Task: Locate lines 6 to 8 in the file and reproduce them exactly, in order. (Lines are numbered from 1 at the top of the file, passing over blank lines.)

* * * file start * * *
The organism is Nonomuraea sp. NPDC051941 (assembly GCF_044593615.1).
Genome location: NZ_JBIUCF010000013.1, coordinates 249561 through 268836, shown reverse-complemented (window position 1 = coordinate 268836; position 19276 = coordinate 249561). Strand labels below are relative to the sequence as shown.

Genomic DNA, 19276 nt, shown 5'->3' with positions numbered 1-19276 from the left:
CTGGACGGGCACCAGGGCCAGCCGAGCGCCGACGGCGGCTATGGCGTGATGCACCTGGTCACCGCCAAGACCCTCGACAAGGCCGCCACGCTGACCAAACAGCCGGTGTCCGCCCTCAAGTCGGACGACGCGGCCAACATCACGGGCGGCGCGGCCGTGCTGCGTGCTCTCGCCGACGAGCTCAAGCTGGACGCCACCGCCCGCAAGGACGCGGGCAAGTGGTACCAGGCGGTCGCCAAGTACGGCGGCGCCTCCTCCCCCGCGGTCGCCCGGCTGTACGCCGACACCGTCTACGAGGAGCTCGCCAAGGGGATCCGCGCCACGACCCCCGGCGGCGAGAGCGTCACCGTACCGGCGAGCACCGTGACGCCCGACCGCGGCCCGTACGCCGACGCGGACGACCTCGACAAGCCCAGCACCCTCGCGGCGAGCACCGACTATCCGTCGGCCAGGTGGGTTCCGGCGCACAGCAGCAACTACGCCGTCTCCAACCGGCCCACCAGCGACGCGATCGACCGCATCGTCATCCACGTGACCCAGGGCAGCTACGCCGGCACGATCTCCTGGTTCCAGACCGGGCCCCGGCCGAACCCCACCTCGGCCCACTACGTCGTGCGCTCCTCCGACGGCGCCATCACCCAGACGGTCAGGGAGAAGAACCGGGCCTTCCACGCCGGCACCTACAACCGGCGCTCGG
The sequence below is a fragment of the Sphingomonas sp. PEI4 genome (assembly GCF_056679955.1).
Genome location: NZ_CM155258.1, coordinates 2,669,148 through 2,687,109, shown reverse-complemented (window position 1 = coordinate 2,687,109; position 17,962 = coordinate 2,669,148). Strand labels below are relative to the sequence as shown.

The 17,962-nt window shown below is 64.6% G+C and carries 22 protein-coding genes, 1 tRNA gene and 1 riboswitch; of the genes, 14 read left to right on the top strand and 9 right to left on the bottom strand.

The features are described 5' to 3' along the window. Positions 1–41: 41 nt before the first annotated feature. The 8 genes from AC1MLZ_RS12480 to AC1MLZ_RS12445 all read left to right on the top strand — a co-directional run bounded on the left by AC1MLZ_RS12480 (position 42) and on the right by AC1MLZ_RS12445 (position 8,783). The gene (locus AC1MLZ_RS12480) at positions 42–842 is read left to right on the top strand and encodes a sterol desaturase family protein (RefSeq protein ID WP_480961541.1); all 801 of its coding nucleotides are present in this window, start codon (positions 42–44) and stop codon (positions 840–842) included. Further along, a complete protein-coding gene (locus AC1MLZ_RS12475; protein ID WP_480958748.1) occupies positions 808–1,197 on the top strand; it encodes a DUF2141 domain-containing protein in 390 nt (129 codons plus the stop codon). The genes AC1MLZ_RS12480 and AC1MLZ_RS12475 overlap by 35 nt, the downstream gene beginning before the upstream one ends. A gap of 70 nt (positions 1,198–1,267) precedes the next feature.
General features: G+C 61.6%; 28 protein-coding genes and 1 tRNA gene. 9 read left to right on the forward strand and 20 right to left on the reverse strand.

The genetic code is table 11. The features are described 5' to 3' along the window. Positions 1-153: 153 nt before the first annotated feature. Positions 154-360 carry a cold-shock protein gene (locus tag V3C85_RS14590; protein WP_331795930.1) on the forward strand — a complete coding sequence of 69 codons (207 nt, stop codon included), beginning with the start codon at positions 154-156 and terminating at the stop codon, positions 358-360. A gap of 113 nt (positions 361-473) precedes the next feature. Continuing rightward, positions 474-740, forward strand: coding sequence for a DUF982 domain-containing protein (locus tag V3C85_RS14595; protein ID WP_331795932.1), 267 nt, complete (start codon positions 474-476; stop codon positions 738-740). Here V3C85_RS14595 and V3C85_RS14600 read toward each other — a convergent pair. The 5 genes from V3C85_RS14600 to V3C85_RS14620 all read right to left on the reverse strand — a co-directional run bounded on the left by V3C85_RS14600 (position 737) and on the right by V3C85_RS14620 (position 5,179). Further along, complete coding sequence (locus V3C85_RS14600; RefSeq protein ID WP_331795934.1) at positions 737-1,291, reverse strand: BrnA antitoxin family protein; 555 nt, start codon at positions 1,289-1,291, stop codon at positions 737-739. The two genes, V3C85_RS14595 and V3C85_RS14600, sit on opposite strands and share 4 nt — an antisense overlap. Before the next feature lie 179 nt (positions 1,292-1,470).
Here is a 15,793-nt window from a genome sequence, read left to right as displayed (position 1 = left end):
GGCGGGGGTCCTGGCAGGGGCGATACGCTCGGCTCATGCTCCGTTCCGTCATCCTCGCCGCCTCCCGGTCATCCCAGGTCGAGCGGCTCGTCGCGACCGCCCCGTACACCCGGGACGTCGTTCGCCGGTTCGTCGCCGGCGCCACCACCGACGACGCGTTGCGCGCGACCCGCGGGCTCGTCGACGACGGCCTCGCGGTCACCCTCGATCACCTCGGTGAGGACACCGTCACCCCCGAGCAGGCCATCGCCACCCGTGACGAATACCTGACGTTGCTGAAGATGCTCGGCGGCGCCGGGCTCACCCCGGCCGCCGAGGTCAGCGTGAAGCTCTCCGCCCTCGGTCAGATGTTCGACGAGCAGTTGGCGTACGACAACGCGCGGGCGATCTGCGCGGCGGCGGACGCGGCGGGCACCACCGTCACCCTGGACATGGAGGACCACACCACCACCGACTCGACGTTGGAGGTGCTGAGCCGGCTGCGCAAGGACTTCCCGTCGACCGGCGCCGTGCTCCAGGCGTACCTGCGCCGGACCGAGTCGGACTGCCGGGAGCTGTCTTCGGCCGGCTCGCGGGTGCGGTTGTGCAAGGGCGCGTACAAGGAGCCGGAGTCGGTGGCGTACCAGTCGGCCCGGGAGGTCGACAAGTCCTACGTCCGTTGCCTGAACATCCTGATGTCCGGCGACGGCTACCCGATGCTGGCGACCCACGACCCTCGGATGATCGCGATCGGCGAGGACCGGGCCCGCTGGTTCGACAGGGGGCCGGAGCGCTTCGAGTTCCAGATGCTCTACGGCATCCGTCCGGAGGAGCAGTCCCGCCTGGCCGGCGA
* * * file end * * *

Genome location: NZ_CM155258.1, coordinates 2,669,148 through 2,687,109, shown reverse-complemented (window position 1 = coordinate 2,687,109; position 17,962 = coordinate 2,669,148). Strand labels below are relative to the sequence as shown.

The 17,962-nt window shown below is 64.6% G+C and carries 22 protein-coding genes, 1 tRNA gene and 1 riboswitch; of the genes, 14 read left to right on the top strand and 9 right to left on the bottom strand.

The features are described 5' to 3' along the window. Positions 1–41: 41 nt before the first annotated feature. The 8 genes from AC1MLZ_RS12480 to AC1MLZ_RS12445 all read left to right on the top strand — a co-directional run bounded on the left by AC1MLZ_RS12480 (position 42) and on the right by AC1MLZ_RS12445 (position 8,783). The gene (locus AC1MLZ_RS12480) at positions 42–842 is read left to right on the top strand and encodes a sterol desaturase family protein (RefSeq protein ID WP_480961541.1); all 801 of its coding nucleotides are present in this window, start codon (positions 42–44) and stop codon (positions 840–842) included. Further along, a complete protein-coding gene (locus AC1MLZ_RS12475; protein ID WP_480958748.1) occupies positions 808–1,197 on the top strand; it encodes a DUF2141 domain-containing protein in 390 nt (129 codons plus the stop codon). The genes AC1MLZ_RS12480 and AC1MLZ_RS12475 overlap by 35 nt, the downstream gene beginning before the upstream one ends. A gap of 70 nt (positions 1,198–1,267) precedes the next feature.